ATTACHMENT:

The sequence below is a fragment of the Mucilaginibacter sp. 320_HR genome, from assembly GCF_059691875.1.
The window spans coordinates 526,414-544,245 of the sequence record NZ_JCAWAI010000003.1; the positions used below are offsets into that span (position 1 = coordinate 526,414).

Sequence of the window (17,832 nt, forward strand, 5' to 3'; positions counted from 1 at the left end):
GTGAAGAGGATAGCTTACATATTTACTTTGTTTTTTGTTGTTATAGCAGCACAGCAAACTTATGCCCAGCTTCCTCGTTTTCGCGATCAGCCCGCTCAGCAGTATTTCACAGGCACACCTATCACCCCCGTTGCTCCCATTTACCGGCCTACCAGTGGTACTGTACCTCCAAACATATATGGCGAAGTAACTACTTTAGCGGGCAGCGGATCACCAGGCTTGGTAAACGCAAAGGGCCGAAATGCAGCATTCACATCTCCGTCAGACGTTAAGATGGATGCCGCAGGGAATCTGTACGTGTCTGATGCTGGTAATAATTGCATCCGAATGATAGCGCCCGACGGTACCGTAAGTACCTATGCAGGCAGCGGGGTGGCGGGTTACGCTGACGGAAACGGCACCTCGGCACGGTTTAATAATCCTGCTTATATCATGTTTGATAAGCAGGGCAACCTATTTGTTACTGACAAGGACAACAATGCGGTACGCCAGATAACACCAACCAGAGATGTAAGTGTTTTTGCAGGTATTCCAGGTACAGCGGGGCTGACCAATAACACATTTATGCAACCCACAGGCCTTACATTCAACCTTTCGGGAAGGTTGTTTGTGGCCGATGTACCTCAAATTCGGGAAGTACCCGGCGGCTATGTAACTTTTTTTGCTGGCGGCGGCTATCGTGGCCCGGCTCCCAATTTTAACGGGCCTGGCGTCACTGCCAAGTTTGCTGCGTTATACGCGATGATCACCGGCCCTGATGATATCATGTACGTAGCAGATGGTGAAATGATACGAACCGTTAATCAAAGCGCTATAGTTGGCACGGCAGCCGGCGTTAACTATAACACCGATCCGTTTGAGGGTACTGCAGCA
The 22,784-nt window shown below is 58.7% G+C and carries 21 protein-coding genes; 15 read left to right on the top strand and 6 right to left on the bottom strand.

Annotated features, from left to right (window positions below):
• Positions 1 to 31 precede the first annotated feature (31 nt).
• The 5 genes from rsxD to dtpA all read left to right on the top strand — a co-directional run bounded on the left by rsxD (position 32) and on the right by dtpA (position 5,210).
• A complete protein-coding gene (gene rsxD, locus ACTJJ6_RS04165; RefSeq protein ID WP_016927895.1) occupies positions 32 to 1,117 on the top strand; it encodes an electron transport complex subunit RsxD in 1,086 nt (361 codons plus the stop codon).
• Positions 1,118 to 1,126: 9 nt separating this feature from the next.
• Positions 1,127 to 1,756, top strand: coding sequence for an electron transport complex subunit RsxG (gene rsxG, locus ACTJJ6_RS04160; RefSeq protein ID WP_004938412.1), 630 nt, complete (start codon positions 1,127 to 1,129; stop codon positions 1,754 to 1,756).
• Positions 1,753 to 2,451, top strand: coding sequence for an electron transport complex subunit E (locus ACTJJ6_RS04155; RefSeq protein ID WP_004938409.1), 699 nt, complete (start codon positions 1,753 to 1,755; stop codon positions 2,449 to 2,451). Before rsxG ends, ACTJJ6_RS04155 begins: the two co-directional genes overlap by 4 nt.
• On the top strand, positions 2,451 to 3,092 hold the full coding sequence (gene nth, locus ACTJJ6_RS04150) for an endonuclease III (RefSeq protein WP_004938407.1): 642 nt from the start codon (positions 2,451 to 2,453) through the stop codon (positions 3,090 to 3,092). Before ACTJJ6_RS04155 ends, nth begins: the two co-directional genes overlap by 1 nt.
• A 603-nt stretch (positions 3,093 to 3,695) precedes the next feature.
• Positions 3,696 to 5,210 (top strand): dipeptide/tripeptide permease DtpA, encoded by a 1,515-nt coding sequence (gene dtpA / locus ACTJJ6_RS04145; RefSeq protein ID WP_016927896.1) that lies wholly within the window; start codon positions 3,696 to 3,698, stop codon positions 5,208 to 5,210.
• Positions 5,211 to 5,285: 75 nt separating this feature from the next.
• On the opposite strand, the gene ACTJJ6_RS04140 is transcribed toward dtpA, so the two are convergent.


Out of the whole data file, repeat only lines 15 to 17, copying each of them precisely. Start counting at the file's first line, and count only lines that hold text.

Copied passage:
• Positions 3,696 to 5,210 (top strand): dipeptide/tripeptide permease DtpA, encoded by a 1,515-nt coding sequence (gene dtpA / locus ACTJJ6_RS04145; RefSeq protein ID WP_016927896.1) that lies wholly within the window; start codon positions 3,696 to 3,698, stop codon positions 5,208 to 5,210.
• Positions 5,211 to 5,285: 75 nt separating this feature from the next.
• On the opposite strand, the gene ACTJJ6_RS04140 is transcribed toward dtpA, so the two are convergent.